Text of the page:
The Washington Department of Natural Resources sponsored a demonstration of Amaron Energy’s new mobile pyrolysis unit Oct. 22 and 23 at the Willis Enterprise Chip Plant in Cle Elum, Wash. The unit was developed with assistance from Utah State University Forestry Extension and the Utah Biomass Resources Group.
One of the first devices of its kind in North America, the new pyrolysis machine can convert 20 tons of biomass (materials from plants and animals that can be used for energy) into biofuel in a day. The process includes baking biomass material in the absence of oxygen causing the material to thermally decompose. It then creates biochar, a charcoal-like substance that can be used as a soil amendment; bio oil, which can be used in furnaces for heating and steam production and can also be refined and used as a transportation fuel; and bio gas, which can be used to power the mobile pyrolysis machine, thus creating a nearly self-sustaining cycle.
Pyrolysis can be conducted with any input product that contains carbon, including trees, grasses and invasive weeds. Pyrolysis creates high-value by-products that offer alternative and sustainable fuel options and soil amendments that can enhance plant productivity.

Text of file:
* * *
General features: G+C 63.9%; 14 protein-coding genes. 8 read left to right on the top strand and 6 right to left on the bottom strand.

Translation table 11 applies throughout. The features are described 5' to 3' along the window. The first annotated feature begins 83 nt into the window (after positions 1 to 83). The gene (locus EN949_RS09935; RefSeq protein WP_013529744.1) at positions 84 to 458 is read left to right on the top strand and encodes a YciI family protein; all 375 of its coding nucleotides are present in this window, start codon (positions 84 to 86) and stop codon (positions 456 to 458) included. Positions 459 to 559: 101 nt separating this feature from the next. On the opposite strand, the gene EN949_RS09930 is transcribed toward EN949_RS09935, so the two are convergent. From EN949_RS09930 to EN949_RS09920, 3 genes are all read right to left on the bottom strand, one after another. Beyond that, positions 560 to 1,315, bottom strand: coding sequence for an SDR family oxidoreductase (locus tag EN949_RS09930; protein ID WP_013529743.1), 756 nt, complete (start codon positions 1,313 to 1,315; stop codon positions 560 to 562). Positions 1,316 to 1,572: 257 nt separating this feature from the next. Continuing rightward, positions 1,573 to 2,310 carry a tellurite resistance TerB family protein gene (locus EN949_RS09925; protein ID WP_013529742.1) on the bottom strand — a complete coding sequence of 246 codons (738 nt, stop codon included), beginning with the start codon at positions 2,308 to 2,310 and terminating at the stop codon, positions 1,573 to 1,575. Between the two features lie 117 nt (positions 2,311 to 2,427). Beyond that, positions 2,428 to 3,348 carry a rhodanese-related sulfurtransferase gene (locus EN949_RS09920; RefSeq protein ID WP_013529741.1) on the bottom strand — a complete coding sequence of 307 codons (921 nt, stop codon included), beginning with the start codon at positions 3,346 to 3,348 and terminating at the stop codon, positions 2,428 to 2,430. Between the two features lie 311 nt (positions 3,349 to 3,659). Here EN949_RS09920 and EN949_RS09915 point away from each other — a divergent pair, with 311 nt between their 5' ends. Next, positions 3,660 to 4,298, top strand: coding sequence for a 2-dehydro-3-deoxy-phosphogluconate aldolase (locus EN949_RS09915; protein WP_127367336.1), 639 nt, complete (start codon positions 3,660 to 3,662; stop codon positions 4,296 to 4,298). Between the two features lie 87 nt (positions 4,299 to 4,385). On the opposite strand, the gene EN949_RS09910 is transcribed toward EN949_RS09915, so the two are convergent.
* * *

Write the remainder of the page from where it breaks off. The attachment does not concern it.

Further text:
Organizers at the event will process waste wood and generate high-value, sustainable biochar products. Waste wood is a common by-product associated with typical forest harvest operations. This low-value wood is often left in the forest to decompose. Using the low-value wood is not an option for most producers because the transportation cost associated with moving it is high. A mobile pyrolysis unit will provide substantial value for foresters because the waste wood can be utilized onsite and converted to biochar, bio oil and bio gas.
For more information on the pyrolysis unit or the demonstration, contact Darren McAvoy at 435-797-0560 or firstname.lastname@example.org.
Contact: Darren McAvoy, 435-797-0560, email@example.com
Writer: Megan Dettenmaier, 435-797-8424, firstname.lastname@example.org